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View Masters were much the rage in the seventies, with Joe Liptak's sculpture art showing as much “production” as the Disney feature it promoted.

 

Sometimes you don't need big production values, or even costumes, to score a hit. THE DEVIL IN MISS JONES did even better for Gerald Damiano than DEEP THROAT last year, despite the federal government restricting First Amendment rights this year and limiting its release nationwide. The editors of Variety were debating whether or not to include it among their Top Ten of the year. Meanwhile, mainstream Hollywood was also going through a somewhat frisky period as well, as seen by the provocative (but still staged and edited to effect) scenes involving Julie Christie and Donald Sutherland in Nicholas Roeg's DON'T LOOK NOW. However things would get more chaste and subdued as the decade progressed.

 

There was also a stronger than ever demand for foreign imports, either dubbed or with subtitles, to help prevent theaters from shutting down due to a decline in home-grown product. In this new environment of making the maximum on smaller means, arrived the kung fu action-er from Hong Kong, particularly from the Shaw Brothers and Golden Harvest studios. Bruce Lee was born in California, but became famous to most Americans in such imports brought to America such as THE BIG BOSS. Warner Brothers, which already backed a popular TV series called KUNG FU with David Carradine on ABC, spent a modest $850, 000 on a feature starring Lee called ENTER THE DRAGON, which has since grossed well over $21 million.

 

enter_the_dragon_poster_005_0.jpg

 

Sadly, the star died at age 32, one week before its release, on July 20th, something that echoed Warner Brothers' earlier posthumous success with James Dean's REBEL WITHOUT A CAUSE back in 1955. Needless-to-say, the summer of 1973 was one rough summer for movie fans as Betty Grable, Joe E. Brown, Veronica Lake, Robert Ryan, Lon Chaney Jr., Jack Hawkins and John Ford were just a few big names passing away within just two months time.

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A Year In Hollywood: 1973

 

Part 2: New directions

 

48317-westworld.jpg

 

MGM put out an unusual mix of western and science fiction called WESTWORLD. This marked the first major attention-getting use of digital image processing: a new use of computers with camera work that would increase dramatically in later decades. (Film itself would ultimately “go digital” by the close of the century.) Computer generated imagery was starting to appear in many animated cartoons, particularly those made as commercials on TV. Produced this year (and released in '74) was Peter Foldes' HUNGER, made for the National Film Board of Canada with the help of the National Research Council's Division of Radio and Electrical Engineering Data Systems Group.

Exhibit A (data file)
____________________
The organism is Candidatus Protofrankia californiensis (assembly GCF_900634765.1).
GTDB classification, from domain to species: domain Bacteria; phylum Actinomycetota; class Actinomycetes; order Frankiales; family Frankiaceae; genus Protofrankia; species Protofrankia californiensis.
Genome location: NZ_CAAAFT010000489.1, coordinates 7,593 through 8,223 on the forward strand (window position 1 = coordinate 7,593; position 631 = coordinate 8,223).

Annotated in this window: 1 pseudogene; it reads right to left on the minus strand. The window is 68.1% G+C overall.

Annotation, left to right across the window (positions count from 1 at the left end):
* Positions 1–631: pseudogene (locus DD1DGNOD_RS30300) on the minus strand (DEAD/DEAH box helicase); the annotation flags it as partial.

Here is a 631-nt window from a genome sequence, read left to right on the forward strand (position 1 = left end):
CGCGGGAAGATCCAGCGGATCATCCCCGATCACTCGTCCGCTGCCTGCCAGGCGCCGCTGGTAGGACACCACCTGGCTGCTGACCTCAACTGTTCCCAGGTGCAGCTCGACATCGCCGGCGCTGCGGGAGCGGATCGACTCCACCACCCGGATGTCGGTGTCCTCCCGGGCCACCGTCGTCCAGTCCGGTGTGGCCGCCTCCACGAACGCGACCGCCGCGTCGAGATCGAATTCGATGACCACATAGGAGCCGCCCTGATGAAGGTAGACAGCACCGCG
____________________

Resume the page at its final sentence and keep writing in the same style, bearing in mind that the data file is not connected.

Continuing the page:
With Disney making more money in its two Magic Kingdoms in California and Florida than with its own reduced film and TV production and Universal's Tours in sunny Burbank evolving into an entertainment hot-spot of its own, MGM's Kirk Kerkorian decided that real estate and resort ventures should also take top priority over theatrical entertainment. In December, the MGM Grand Hotel opened as the largest of its kind (practically) in Las Vegas to record business (considering how bad the economy was).

 

mgm-sergio-marquee.jpg

 

With this shifting of focus, MGM was no longer distributing its own movies (with United Artists taking over in the United States) and production was slashed to barely five features a year. Bulldozers were ready to demolish large portions of the Culver City back lot despite opposition from veterans like Debbie Reynolds, among others, who thought they could have built a “Disneyland” with all of the memorable sets. (Not all would be destroyed. Lorimar would use some standing sets for TV shows later.) Filming began late in the year on THAT'S ENTERTAINMENT! as a “farewell valentine” to the old back lot before it became history. Nick Gazaxidas, of course, still owned Ben's chariot, even if it had technically been used by MGM at Cinecittà instead of Culver City.

 

Two names that could potentially bring back some of the luster of yesteryear despite the new realities were Richard Zanuck and David Brown, the former famously being sacked by his father at 20th Century Fox late in 1970. In April 1972, they launched their own production company releasing through Universal and finally hit this year with THE STING, starring Robert Redford and Paul Newman. Directing the two as he had previously in BUTCH CASSIDY AND THE SUNDANCE KID was George Roy Hill. Another director brought into their fold was a young Steven Spielberg, hard at work on SUGARLAND EXPRESS, which unfortunately didn't succeed nearly as well when released the following year.

 

Yet we will be hearing more about Spielberg in subsequent years, along with George Lucas, who filmed AMERICAN GRAFFITI in the summer of 1972 for a rock bottom $777,000, opened it the following August and hoped it simply would overcome its production costs, little expecting its gargantuan success. This was another product of the early seventies nostalgia boom (with its setting “ten years ago” in 1962 before Vietnam and Watergate and a much less jaded America) and paralleling the success of Rastar-Columbia's THE WAY WE WERE, set decades earlier with big names Barbra Streisand and Robert Redford. American movie goers definitely needed an escape into what was most familiar and comforting to them.